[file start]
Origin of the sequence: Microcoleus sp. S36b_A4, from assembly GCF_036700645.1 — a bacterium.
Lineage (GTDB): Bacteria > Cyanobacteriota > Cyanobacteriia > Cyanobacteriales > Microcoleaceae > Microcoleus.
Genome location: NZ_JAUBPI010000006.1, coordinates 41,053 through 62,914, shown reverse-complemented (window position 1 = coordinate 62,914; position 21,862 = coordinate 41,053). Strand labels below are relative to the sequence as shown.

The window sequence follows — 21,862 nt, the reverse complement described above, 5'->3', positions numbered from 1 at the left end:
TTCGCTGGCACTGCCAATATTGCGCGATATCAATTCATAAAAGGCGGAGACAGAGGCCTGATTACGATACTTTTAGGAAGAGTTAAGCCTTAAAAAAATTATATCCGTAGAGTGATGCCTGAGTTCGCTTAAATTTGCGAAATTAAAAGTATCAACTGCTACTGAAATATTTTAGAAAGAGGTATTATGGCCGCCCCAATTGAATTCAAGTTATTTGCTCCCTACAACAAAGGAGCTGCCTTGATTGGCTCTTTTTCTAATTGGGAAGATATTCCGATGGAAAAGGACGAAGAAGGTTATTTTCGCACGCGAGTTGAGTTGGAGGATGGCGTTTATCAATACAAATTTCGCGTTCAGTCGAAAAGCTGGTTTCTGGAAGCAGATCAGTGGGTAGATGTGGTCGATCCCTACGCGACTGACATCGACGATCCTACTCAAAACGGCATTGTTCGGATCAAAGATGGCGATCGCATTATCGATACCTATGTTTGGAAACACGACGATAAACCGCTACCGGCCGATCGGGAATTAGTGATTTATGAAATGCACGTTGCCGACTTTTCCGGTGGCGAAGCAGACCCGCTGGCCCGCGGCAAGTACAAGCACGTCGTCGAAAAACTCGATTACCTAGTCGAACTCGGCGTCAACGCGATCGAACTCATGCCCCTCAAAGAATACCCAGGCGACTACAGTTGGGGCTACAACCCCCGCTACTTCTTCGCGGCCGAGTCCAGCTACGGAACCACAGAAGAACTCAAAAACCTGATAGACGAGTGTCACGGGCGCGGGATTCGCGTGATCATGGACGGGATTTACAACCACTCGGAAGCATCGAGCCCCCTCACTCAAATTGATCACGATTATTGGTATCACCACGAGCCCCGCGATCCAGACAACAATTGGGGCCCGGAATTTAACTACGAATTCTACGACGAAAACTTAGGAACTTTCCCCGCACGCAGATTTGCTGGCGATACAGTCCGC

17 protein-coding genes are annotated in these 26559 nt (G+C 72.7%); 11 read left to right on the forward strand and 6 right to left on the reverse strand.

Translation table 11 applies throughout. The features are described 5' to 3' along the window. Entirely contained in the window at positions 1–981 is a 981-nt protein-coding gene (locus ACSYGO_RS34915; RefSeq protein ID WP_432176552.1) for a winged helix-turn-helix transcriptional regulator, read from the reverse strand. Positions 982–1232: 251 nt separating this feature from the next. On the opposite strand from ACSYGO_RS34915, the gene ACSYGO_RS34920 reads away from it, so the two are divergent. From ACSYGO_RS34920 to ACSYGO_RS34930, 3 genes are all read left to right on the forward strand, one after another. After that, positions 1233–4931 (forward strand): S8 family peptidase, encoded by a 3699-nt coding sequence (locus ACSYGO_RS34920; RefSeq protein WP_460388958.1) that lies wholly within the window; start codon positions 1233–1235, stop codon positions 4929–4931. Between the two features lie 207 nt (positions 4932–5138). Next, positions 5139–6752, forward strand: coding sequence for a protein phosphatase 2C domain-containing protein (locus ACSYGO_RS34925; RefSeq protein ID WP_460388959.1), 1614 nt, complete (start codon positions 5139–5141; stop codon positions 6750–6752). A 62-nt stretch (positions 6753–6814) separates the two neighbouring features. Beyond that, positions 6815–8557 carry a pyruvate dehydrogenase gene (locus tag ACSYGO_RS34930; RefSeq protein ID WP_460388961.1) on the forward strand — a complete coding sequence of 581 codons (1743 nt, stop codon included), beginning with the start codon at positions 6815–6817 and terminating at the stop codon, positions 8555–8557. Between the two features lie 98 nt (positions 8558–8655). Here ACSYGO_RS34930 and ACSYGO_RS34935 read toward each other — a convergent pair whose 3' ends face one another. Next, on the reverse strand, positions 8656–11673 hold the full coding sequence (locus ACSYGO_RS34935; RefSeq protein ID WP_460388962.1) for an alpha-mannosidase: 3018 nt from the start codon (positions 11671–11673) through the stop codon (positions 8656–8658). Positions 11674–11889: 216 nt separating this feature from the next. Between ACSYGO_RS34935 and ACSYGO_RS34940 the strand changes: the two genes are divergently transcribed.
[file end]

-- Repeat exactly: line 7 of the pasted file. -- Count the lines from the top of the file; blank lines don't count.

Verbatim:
Translation table 11 applies throughout. The features are described 5' to 3' along the window. Entirely contained in the window at positions 1–981 is a 981-nt protein-coding gene (locus ACSYGO_RS34915; RefSeq protein ID WP_432176552.1) for a winged helix-turn-helix transcriptional regulator, read from the reverse strand. Positions 982–1232: 251 nt separating this feature from the next. On the opposite strand from ACSYGO_RS34915, the gene ACSYGO_RS34920 reads away from it, so the two are divergent. From ACSYGO_RS34920 to ACSYGO_RS34930, 3 genes are all read left to right on the forward strand, one after another. After that, positions 1233–4931 (forward strand): S8 family peptidase, encoded by a 3699-nt coding sequence (locus ACSYGO_RS34920; RefSeq protein WP_460388958.1) that lies wholly within the window; start codon positions 1233–1235, stop codon positions 4929–4931. Between the two features lie 207 nt (positions 4932–5138). Next, positions 5139–6752, forward strand: coding sequence for a protein phosphatase 2C domain-containing protein (locus ACSYGO_RS34925; RefSeq protein ID WP_460388959.1), 1614 nt, complete (start codon positions 5139–5141; stop codon positions 6750–6752). A 62-nt stretch (positions 6753–6814) separates the two neighbouring features. Beyond that, positions 6815–8557 carry a pyruvate dehydrogenase gene (locus tag ACSYGO_RS34930; RefSeq protein ID WP_460388961.1) on the forward strand — a complete coding sequence of 581 codons (1743 nt, stop codon included), beginning with the start codon at positions 6815–6817 and terminating at the stop codon, positions 8555–8557. Between the two features lie 98 nt (positions 8558–8655). Here ACSYGO_RS34930 and ACSYGO_RS34935 read toward each other — a convergent pair whose 3' ends face one another. Next, on the reverse strand, positions 8656–11673 hold the full coding sequence (locus ACSYGO_RS34935; RefSeq protein ID WP_460388962.1) for an alpha-mannosidase: 3018 nt from the start codon (positions 11671–11673) through the stop codon (positions 8656–8658). Positions 11674–11889: 216 nt separating this feature from the next. Between ACSYGO_RS34935 and ACSYGO_RS34940 the strand changes: the two genes are divergently transcribed.